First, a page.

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Notice

Notice of Inventory Completion: U.S. Department of the Interior, Bureau of Land Management, Utah State Office, Salt Lake City, UT, and Southern Utah University, Cedar City, UT

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AGENCY:

National Park Service, Interior.

ACTION:

Notice.

Notice is here given in accordance with the Native American Graves Protection and Repatriation Act (NAGPRA), 25 U.S.C. 3003, of the completion of an inventory of human remains and associated funerary objects in the control of the U.S. Department of the Interior, Bureau of Land Management, Utah State Office, Salt Lake City, UT, and in the physical custody of Southern Utah University, Cedar City, UT. The human remains and associated funerary objects were removed from six locations on Federal land managed by the Bureau of Land Management in Kane and Washington Counties in southwestern Utah.

This notice is published as part of the National Park Service's administrative responsibilities under NAGPRA, 25 U.S.C. 3003 (d)(3). The determinations in this notice are the sole responsibility of the museum, institution, or Federal agency that has control of the Native Start Printed Page 60665American human remains and associated funerary objects. The National Park Service is not responsible for the determinations in this notice.

A detailed assessment of the human remains was made by Bureau of Land Management professional staff and by Southern Utah University repository professional staff in consultation with representatives of the Confederated Tribes of the Goshute Reservation, Nevada and Utah; Duckwater Shoshone Tribe of the Duckwater Reservation, Nevada; Ely Shoshone Tribe of Nevada; Hopi Tribe of Arizona; Kaibab Band of Paiute Indians of the Kaibab Indian Reservation, Arizona; Moapa Band of Paiute Indians of the Moapa River Indian Reservation, Nevada; Navajo Nation, Arizona, New Mexico & Utah; Northwestern Band of Shoshoni Nation of Utah (Washakie); Paiute Indian Tribe of Utah; Pueblo of Acoma, New Mexico; Pueblo of Cochiti, New Mexico; Pueblo of Isleta, New Mexico; Pueblo of Jemez, New Mexico; Pueblo of Laguna, New Mexico; Pueblo of Nambe, New Mexico; Pueblo of Picuris, New Mexico; Pueblo of Pojoaque, New Mexico; Pueblo of San Felipe, New Mexico; Pueblo of San Ildefonso, New Mexico; Pueblo of San Juan, New Mexico; Pueblo of Sandia, New Mexico; Pueblo of Santa Ana, New Mexico; Pueblo of Santa Clara, New Mexico; Pueblo of Santo Domingo, New Mexico; Pueblo of Taos, New Mexico; Pueblo of Tesuque, New Mexico; Pueblo of Zia, New Mexico; San Juan Southern Paiute Tribe of Arizona; Shoshone Tribe of the Wind River Reservation, Wyoming; Shoshone-Bannock Tribes of the Fort Hall Reservation of Idaho; Shoshone-Paiute Tribes of the Duck Valley Reservation, Nevada; Skull Valley Band of Goshute Indians of Utah; Southern Ute Indian Tribe of the Southern Ute Reservation, Colorado; Te-Moak Tribe of Western Shoshone Indians of Nevada; Ute Indian Tribe of the Uintah & Ouray Reservation, Utah; Ute Mountain Tribe of the Ute Mountain Reservation, Colorado, New Mexico & Utah; Ysleta Del Sur Pueblo of Texas; and Zuni Tribe of the Zuni Reservation, New Mexico.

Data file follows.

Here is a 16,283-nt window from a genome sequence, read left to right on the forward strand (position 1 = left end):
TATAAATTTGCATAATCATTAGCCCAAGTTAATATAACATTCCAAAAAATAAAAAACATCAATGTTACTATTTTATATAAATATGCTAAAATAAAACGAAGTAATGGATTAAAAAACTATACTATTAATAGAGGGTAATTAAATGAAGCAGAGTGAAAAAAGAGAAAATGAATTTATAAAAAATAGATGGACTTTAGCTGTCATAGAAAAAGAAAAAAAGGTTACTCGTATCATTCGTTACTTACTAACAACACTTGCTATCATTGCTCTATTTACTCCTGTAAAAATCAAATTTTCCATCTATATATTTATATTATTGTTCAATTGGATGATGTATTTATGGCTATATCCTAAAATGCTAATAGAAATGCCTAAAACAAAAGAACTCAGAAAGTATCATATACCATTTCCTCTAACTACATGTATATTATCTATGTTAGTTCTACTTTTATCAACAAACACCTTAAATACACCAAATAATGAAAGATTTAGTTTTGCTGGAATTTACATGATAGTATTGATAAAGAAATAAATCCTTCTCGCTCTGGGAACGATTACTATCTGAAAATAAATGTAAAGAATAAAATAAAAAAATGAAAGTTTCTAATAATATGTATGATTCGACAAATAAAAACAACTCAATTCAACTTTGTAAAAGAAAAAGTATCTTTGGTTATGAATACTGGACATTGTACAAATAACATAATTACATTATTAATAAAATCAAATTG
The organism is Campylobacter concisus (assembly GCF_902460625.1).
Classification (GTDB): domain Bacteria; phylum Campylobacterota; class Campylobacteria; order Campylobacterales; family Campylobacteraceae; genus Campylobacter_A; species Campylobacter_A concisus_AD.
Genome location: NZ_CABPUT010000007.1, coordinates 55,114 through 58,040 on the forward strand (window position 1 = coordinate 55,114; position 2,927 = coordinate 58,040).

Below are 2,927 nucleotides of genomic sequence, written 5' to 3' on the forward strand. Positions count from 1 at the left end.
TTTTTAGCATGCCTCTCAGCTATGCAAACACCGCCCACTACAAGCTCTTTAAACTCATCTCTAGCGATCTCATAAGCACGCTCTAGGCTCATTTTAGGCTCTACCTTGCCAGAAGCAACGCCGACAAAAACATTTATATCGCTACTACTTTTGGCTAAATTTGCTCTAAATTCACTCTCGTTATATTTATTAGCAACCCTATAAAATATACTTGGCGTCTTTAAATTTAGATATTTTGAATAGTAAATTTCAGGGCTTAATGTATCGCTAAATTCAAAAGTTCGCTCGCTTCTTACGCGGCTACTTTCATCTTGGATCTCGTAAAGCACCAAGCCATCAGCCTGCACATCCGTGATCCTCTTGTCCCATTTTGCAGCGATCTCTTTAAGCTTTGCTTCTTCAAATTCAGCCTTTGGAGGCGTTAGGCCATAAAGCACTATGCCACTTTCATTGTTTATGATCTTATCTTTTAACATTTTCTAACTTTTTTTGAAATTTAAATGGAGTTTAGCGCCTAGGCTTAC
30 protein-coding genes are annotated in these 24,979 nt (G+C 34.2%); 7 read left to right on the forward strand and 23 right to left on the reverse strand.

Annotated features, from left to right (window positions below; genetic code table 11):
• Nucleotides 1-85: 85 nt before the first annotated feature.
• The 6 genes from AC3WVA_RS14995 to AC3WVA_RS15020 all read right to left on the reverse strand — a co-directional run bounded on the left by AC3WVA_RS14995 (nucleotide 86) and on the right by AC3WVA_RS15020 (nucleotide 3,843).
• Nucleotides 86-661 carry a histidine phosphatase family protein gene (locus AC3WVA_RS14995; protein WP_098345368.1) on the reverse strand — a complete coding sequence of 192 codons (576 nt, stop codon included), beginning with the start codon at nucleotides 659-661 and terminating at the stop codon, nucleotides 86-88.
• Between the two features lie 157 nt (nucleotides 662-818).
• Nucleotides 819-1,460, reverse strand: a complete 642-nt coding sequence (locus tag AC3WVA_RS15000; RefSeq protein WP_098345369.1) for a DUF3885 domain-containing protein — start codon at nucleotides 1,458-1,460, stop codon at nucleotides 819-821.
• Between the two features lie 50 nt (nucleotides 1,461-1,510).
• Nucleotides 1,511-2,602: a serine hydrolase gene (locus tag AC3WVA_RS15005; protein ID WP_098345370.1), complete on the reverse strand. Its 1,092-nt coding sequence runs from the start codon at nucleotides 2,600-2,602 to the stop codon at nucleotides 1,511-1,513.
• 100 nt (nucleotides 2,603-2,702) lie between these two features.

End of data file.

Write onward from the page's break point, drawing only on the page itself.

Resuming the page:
In 1983, human remains representing a minimum of one individual were removed from site 42Ws392 during legally authorized data recovery efforts as part of the Quail Creek Mitigation Project, Washington County, UT. No known individual was identified. No associated funerary objects are present.

Based on ceramic and architectural styles, site organization, and other archeological information, site 42Ws392 has been identified as a multi-component Pueblo I and late Pueblo II period occupation site. The site has been assigned to the archeologically defined culture known as Virgin Anasazi, a specific regional manifestation of Puebloan culture.